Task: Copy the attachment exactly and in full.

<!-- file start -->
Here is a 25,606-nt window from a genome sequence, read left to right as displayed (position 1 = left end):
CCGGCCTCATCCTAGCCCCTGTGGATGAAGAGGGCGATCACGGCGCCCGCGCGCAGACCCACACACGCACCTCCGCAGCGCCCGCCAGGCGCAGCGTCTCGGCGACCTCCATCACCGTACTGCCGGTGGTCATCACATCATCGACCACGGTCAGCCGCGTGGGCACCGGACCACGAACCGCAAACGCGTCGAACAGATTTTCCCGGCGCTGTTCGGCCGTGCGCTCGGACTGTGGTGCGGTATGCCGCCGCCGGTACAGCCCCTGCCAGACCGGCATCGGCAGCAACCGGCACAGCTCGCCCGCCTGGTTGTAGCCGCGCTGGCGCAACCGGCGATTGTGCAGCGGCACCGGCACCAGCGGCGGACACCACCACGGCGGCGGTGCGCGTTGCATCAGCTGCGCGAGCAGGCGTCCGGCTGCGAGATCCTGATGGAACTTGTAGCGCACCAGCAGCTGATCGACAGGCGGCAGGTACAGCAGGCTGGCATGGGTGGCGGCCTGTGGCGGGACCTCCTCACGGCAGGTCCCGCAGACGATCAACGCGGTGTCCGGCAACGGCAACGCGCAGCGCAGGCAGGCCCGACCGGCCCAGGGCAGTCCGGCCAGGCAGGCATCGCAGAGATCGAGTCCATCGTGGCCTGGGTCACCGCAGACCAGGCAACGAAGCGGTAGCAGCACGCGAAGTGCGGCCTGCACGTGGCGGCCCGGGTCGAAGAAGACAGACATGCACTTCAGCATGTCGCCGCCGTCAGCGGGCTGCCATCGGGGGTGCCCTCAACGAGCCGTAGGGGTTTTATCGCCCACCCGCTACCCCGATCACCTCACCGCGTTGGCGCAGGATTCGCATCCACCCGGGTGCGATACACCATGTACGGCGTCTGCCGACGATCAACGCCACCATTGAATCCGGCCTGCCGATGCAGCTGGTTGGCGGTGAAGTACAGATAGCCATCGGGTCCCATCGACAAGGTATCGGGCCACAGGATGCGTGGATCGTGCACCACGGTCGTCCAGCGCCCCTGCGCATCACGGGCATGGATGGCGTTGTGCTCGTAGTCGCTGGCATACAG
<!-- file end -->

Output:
Here is a 25,606-nt window from a genome sequence, read left to right as displayed (position 1 = left end):
CCGGCCTCATCCTAGCCCCTGTGGATGAAGAGGGCGATCACGGCGCCCGCGCGCAGACCCACACACGCACCTCCGCAGCGCCCGCCAGGCGCAGCGTCTCGGCGACCTCCATCACCGTACTGCCGGTGGTCATCACATCATCGACCACGGTCAGCCGCGTGGGCACCGGACCACGAACCGCAAACGCGTCGAACAGATTTTCCCGGCGCTGTTCGGCCGTGCGCTCGGACTGTGGTGCGGTATGCCGCCGCCGGTACAGCCCCTGCCAGACCGGCATCGGCAGCAACCGGCACAGCTCGCCCGCCTGGTTGTAGCCGCGCTGGCGCAACCGGCGATTGTGCAGCGGCACCGGCACCAGCGGCGGACACCACCACGGCGGCGGTGCGCGTTGCATCAGCTGCGCGAGCAGGCGTCCGGCTGCGAGATCCTGATGGAACTTGTAGCGCACCAGCAGCTGATCGACAGGCGGCAGGTACAGCAGGCTGGCATGGGTGGCGGCCTGTGGCGGGACCTCCTCACGGCAGGTCCCGCAGACGATCAACGCGGTGTCCGGCAACGGCAACGCGCAGCGCAGGCAGGCCCGACCGGCCCAGGGCAGTCCGGCCAGGCAGGCATCGCAGAGATCGAGTCCATCGTGGCCTGGGTCACCGCAGACCAGGCAACGAAGCGGTAGCAGCACGCGAAGTGCGGCCTGCACGTGGCGGCCCGGGTCGAAGAAGACAGACATGCACTTCAGCATGTCGCCGCCGTCAGCGGGCTGCCATCGGGGGTGCCCTCAACGAGCCGTAGGGGTTTTATCGCCCACCCGCTACCCCGATCACCTCACCGCGTTGGCGCAGGATTCGCATCCACCCGGGTGCGATACACCATGTACGGCGTCTGCCGACGATCAACGCCACCATTGAATCCGGCCTGCCGATGCAGCTGGTTGGCGGTGAAGTACAGATAGCCATCGGGTCCCATCGACAAGGTATCGGGCCACAGGATGCGTGGATCGTGCACCACGGTCGTCCAGCGCCCCTGCGCATCACGGGCATGGATGGCGTTGTGCTCGTAGTCGCTGGCATACAG